Dispensing Knowledge WNEU College of Pharmacy Looks Ahead to Year Two

Adorning a series of shelves in the administrative offices of the Western New England University School of Pharmacy are dozens of mortar-and-pestle sets — some old, some new; some big, some small; some ornate, some plain.They are gifts from a friend of the school and part of a much larger collection, and they reflect not only the long history of pharmacy education, but the immense variety and complexity of the field today.

“Pharmacy has changed a lot; it’s not just dispensing and product orientation,” said Dr. Evan Robinson, dean of the college, which opened its doors last year and will welcome its second class of students next month. And those changes in the field are echoed in one of the school’s mottoes: ’the pharmacist as educator.’

“Pharmacists have a unique role, using their knowledge for the betterment of the patient and patient outcomes, working with all the members of the patient’s health care team so that, at the end of the day, the patient has a better health experience,” he told HCN. That shift, which is seeing pharmacists become more of an educational resource for patients than just a pill dispenser, is one WNEU takes seriously.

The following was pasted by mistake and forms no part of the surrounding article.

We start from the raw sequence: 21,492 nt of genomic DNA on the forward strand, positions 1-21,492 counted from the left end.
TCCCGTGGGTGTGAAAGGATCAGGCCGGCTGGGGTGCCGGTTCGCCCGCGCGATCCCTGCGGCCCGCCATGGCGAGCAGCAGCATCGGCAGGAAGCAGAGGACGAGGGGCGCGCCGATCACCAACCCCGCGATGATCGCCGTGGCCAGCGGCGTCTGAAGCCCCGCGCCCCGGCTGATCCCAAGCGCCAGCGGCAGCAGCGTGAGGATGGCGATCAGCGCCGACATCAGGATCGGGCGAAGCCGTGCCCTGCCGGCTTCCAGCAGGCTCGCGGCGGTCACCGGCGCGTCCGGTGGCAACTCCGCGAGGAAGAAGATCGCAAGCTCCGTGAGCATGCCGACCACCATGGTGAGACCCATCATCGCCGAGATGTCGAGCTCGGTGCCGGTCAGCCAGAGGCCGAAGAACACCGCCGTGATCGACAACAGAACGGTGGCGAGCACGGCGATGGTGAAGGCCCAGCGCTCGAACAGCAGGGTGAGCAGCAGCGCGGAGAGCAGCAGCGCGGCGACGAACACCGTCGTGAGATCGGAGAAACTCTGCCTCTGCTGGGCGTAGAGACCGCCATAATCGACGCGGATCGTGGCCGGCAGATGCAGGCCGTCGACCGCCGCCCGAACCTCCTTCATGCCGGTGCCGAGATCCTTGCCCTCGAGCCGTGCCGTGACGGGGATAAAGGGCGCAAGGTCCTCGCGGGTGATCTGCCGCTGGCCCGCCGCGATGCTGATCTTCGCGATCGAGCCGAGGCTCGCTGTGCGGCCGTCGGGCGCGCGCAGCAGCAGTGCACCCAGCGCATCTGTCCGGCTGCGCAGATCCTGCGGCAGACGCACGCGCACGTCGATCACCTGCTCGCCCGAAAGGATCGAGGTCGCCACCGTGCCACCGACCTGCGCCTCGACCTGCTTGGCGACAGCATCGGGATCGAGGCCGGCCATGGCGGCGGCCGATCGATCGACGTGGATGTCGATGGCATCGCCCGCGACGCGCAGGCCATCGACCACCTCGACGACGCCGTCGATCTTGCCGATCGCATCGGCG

“It’s a privilege to give care, and it’s a privilege when someone comes in to ask you for help, when someone seeks your guidance for themselves or their children or spouse,” Robinson said. “It’s a privilege to have someone trust you. Not many people in society have that opportunity to have that kind of impact on someone’s life.”

Several current students, all working toward their doctor of Pharmacy degrees in 2015, shared similar sentiments.

“People don’t always want to spend the money to go to the doctor, and they come to their community pharmacist to get advice,” said Christine Galinski, one of last year’s inaugural class of 75 students. “I see that as a real honor and privilege. It can be viewed as extra work because you’re not getting paid for it, but it’s a real opportunity. We’re not just filing prescriptions now.”